Sunday, July 8, 2018

J. Neils Shay Rebuild sn-1643 Chapter 5

Update April 5 2014
Progress has again started on 1643, Libby is thawing out from a long winter. Dave has again furnished a progress report.

Here is the decking for the Shay. Ron is cutting out the brace and piping for inside the cab. 

Next is pictures of inside the firebox. The inside of the firebox was sandblasted, now a little cleaning.  There is a weld to be ground and redone in there. CJ and Jay have been working it.

Brand new rebuilt Lubricator . Everyone taking a look at it. And the work continues on our Shay. 

Here is Jay Matthews and CJ Carlson working on the support brackets for the new deck planking.  Ron checks the string line, all the brackets straight now. 

Started repairs of the steam jam brake or engine brake, also will be taking off to rebuild engine oil heater.

Both of these water flanges will need the old piping taken out and threads cleaned up .  These supply feed water to the boiler, one on the Engineer's side and one on the Fireman's side.

After cleaning up the sand blast residue in the firebox numerous cracks were found.  After consultation with Stathi Pappas and others.  It was decided we need to replace the rear tube sheet too.  This will mean cutting out the old piece ,  having it made first. It will have to be installed before we can have the front tube sheet made and installed. Once we have the tube sheets installed, then we can buy and install the fire tubes. Looks like it will be awhile longer before we will be ready for a hydro test on the boiler. We have the money for one tube sheet, not sure about the other sheet. They cost about $5 to $6,000.00 each. Will put a big drain on the RR funds. Will continue on fundraising to get the money for the second sheet.  A big setback but will have a new boiler when done. Lots of  parts to clean and rebuild while we get the sheets made.  Will get some pictures of inside the firebox showing the area to be cut out soon. 

Here is some of the pictures that Jay Matthews took when taking out the rear tubesheet.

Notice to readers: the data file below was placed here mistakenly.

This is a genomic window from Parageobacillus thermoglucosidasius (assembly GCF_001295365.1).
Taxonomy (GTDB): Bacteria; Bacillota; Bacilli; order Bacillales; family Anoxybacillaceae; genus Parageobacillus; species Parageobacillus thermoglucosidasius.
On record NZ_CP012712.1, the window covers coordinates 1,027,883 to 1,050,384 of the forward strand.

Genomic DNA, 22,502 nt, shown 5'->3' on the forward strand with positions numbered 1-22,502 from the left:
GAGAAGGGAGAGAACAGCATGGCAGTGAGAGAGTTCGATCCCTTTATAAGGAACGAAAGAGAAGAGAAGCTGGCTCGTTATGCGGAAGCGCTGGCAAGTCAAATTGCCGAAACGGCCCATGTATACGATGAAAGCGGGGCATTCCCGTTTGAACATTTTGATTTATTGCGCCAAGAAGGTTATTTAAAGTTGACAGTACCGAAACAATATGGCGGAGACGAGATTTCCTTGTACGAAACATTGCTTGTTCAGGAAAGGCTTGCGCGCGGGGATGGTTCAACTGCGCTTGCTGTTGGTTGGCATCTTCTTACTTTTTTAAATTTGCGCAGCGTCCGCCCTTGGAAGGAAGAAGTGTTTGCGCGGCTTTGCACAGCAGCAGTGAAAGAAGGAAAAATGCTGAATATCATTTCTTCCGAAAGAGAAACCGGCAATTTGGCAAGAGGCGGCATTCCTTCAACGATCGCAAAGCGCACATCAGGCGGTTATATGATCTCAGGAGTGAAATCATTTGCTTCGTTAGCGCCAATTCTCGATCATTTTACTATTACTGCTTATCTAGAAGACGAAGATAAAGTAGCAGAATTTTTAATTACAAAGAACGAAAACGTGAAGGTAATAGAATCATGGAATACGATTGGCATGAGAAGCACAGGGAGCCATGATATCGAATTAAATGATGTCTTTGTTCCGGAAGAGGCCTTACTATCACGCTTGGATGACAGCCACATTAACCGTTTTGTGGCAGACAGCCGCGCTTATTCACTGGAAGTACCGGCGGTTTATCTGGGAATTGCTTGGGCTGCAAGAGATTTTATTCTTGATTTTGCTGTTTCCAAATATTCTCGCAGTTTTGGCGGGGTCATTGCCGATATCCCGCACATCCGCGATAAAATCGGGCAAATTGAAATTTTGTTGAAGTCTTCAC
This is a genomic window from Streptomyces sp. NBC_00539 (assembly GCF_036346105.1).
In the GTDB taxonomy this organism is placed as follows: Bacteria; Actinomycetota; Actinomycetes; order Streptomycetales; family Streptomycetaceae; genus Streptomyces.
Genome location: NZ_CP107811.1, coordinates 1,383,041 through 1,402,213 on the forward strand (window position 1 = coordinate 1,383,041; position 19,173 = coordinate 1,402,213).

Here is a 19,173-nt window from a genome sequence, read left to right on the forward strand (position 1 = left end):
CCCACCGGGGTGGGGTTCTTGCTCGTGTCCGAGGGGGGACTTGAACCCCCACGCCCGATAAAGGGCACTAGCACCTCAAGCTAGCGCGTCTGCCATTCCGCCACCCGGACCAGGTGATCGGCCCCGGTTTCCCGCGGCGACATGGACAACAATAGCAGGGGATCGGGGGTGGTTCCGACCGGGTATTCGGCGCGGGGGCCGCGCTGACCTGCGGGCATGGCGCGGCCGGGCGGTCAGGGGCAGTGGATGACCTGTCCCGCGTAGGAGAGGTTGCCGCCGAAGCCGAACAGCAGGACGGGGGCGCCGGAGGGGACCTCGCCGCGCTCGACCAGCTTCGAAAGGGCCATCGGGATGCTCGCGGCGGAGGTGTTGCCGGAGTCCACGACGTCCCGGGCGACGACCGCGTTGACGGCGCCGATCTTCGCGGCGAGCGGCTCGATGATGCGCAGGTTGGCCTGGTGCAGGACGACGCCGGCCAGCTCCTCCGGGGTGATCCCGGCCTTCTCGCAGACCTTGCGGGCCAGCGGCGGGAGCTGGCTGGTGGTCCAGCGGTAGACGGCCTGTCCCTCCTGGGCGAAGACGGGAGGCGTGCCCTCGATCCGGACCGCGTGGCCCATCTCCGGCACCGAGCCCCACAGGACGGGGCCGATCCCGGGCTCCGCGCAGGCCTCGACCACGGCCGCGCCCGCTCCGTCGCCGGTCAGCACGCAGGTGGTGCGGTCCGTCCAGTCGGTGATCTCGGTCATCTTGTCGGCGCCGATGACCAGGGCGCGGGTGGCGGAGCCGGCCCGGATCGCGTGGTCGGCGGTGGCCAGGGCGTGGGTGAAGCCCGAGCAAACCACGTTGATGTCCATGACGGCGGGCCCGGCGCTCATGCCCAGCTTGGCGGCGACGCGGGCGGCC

ooking out to smokebox from inside firebox. 

The bottom corner
of firebox.

  A close-up of the staybolt mounts. 

From the Western News

Heritage Museum raises $30,000 for locomotive

The Heritage Museum will keep chugging along in its quest to refurbish the Shay locomotive that rests in a shed on the museum grounds.

"We saw it sitting there behind the cage, and it was literally falling apart," said Ron Carter, a volunteer on the project. "It was just disgraceful. We wanted to do something more than just slap a new coat of paint on it like they’ve done in the past."

Since that decision over three years ago, the museum has raised over $30,000 in private donations to refurbish the train and get it running again. However, they still have a long way to go before they can complete the project.

"We need at least 50 [thousand] more for this phase of the project," said Ron Carter. "And after that, we’ll need around $300,000 for the full thing."

Carter is one of several volunteers who has worked tirelessly over the past three years to begin restoring the locomotive. The end goal is to create a seven or eight mile track that runs up to the mine site outside Libby and over Kootenai River, along the track and bridge that was originally laid in the early 1900s for this specific train. The train will pull tourists and locals alike, showing them the sights and giving an exceptionally realistic tour.

"They’ll get a real good look around," Carter laughed. "Since this particular locomotive only runs about 12 miles per hour."

Right now, the crew is working on the first phase, which restore the engine and lay about a mile of track around the museum’s grounds.